How studying clouds can improve climate models
Associated researcher Kara Lamb grew up reading his father’s American Scientist magazines. She absorbed everything she could about quantum physics and for a time thought she would study it for the rest of her career. But in 2008, after Lamb completed his master’s degree on the subject, the urgency of the climate crisis loomed ever larger. The Intergovernmental Panel on Climate Change has just published its fourth assessment report, and the questions it raised about Earth’s systems were as complex as they were motivating, enough for Lamb to choose to redirect his doctorate and subsequent work to atmospheric science. Now at Columbia Engineering, Lamb is studying how machine learning methods can be used to better understand the microphysics of cirrus clouds.
Cirrus clouds form higher in the atmosphere than almost any other type of cloud, tens of thousands of feet above the ground. They form when water vapor is pushed into the stratosphere by rising warm, dry air, and then freezes due to low temperatures. The results are thin, feathery clouds made up of thousands to millions of ice crystals. These ice crystals – and their many different structures, shapes and sizes – influence the way cirrus clouds both reflect incoming sunlight and trap outgoing heat from Earth, also known as the radiative cloud effect.
Lamb is one of the first people to use machine learning to study the shape of ice crystals in cirrus clouds. By doing so, she hopes to shed light on how scientists account for clouds in climate models.
“Even though it seems like a small chunk, when you look at the sensitivity of climate models to cloud feedback, there’s quite a large spread across the climate models,” Lamb said.
machine learning could help remove this uncertainty by processing and generalizing new insights from vast expanses of ice crystal data at unprecedented speed. Traditionally, atmospheric scientists have had to come up with a set of mathematical equations, based on physical principles, to describe how a system – in this case, a cloud – works. This process can be slow, as scientists must iteratively compare models to observations and then adjust model parameters to improve performance. In contrast, machine learning can be used to learn directly from data; these algorithms build models by “training” on observations.
Pattern recognition is one of the many ways machine learning can integrate with cloud microphysics research. While previous research applying machine learning to ice crystal observations focused on classifying images based on the shape of ice crystals, Lamb plans to take it a step further and learn something about the process of ice growth directly from the images, using state-of-the-art technologies. methods developed by the machine learning scientific community. Now three months into the three-year project, Lamb is testing algorithms. Once the model is trained, Lamb estimates she will provide him with some 12 million different images for this project alone.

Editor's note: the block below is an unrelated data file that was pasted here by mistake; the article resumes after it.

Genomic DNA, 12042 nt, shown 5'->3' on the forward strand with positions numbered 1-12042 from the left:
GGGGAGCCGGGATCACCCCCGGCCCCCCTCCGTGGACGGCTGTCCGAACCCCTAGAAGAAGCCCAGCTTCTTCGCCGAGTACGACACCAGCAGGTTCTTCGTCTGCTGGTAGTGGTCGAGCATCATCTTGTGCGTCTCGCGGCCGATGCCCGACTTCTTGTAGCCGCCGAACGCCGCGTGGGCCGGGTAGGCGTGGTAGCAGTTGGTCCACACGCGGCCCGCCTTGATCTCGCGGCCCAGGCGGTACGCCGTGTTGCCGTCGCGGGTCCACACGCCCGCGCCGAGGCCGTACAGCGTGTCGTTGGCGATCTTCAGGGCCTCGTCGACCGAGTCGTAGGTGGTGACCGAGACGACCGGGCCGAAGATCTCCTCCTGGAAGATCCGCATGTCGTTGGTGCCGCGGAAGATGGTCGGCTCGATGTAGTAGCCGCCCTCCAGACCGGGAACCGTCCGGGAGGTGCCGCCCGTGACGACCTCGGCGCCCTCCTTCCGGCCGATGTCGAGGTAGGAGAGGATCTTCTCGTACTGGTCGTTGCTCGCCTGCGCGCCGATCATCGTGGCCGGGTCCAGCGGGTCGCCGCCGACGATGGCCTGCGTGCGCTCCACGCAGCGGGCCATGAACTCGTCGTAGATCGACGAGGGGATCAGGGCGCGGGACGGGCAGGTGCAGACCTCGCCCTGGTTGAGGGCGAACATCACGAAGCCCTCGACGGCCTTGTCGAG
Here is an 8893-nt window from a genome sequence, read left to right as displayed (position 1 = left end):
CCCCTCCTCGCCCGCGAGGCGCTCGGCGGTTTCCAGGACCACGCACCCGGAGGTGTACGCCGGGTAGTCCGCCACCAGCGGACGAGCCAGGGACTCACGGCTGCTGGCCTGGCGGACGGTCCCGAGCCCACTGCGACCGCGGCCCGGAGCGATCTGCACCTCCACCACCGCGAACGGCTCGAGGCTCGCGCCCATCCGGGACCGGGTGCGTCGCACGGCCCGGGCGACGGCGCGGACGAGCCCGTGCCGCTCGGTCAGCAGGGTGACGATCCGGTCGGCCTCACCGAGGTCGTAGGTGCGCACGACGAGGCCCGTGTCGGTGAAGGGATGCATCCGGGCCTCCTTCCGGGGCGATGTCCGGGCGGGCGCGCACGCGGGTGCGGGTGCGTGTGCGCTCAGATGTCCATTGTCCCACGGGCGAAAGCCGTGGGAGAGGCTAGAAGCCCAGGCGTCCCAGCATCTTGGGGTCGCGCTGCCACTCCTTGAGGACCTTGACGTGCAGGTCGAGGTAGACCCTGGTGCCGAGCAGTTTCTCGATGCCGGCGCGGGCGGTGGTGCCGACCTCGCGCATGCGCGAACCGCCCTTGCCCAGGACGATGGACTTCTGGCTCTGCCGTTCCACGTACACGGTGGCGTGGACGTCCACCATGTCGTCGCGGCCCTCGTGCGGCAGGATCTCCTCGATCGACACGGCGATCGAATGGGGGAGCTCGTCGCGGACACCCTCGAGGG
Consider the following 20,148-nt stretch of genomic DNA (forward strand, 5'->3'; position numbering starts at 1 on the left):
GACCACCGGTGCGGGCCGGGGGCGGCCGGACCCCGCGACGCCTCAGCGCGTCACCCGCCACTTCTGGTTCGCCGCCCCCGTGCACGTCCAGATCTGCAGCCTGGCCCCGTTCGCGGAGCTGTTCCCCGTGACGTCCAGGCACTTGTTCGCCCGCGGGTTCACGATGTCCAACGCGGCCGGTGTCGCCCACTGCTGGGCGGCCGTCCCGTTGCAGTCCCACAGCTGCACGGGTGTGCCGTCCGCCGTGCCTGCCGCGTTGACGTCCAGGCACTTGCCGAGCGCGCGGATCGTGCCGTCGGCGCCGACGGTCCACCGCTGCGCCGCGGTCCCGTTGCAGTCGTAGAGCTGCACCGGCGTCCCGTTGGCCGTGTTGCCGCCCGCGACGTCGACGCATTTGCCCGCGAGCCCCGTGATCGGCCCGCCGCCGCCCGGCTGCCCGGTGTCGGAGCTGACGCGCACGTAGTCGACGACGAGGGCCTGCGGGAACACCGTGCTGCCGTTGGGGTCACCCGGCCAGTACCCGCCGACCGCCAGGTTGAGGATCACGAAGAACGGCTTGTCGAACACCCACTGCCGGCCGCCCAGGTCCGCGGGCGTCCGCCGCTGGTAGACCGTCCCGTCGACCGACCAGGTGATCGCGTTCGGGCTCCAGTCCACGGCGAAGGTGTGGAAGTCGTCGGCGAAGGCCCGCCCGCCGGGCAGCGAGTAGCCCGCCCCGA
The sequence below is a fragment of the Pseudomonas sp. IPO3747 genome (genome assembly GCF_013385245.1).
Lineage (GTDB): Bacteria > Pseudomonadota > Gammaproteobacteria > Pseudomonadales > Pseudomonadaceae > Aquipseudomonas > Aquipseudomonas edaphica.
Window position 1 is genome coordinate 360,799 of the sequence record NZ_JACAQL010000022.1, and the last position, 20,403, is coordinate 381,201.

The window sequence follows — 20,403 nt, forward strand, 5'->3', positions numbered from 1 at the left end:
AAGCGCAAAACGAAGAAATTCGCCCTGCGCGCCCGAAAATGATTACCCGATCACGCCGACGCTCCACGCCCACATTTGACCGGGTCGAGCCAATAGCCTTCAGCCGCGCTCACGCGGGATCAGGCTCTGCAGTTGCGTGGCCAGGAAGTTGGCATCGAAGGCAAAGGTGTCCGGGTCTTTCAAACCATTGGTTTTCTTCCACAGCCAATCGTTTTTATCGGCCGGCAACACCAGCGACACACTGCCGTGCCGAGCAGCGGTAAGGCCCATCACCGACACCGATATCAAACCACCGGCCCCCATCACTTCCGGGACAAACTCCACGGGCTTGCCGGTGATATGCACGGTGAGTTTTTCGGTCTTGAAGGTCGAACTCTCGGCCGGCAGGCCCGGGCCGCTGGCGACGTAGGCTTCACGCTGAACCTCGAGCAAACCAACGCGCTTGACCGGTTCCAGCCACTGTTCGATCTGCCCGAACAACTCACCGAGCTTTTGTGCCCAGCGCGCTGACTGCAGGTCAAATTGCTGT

“Each data source gives us a different little part of the picture,” Lamb said. “This is where we want to use machine learning methods as well as statistics to try to figure out how to put all this information together.”
Most of the data Lamb uses comes from collaboration with other universities. For instance, Kara Sulia at the University of Albany compiled ice crystal observations from various aircraft measurement campaigns into a massive database. At Pennsylvania State University, Jerry Harington captured high-resolution images of ice crystals using a balloon instrument to collect and then freeze samples in liquid nitrogen. Other datasets come from large-scale “cloud chamber” experiments where cloud formation is simulated in a laboratory, allowing scientists to systematically study cirrus formation while testing different cloud conditions. aerosols, temperatures and pressures. Lamb uses cloud chamber data from his previous research at the University of Chicago, done in collaboration with researchers at the Karlsruhe Institute of Technology in Germany.
And yet, despite what all of this data shows, most climate models – including those used for the reports of the Intergovernmental Panel on Climate Change – make a basic assumption that ice crystals are spheres. That’s partly because the models are so large-scale that they have to rely on simplified, “computationally efficient” ways to represent complex processes, Lamb explained.
“The model should be something you can run in a fast enough time frame to get a response,” she said.
Applying machine learning could help minimize some of this tension between accuracy and efficiency. As Lamb makes progress in using machine learning to analyze ice crystal data, she is simultaneously collaborating with Marcus van Lier-Walqui at the Columbia Climate School Climate Systems Research Center and colleagues at the National Center for Atmospheric Research on another project focused on how to apply this kind of new knowledge to the Community Earth System Model. The project is in partnership with the Earth Learning Center with Artificial Intelligence and Physics (LEAP) and is the perfect complement to Lamb’s deeper investigation of cirrus clouds.
“If we want to understand the significance of the radiative effects of these clouds, we need to more accurately represent the shapes of their ice crystals in climate modelling,” Lamb said. “That’s one of the biggest uncertainties to resolve.”
Fortunately, the work of Lamb and his colleagues offers a promising start.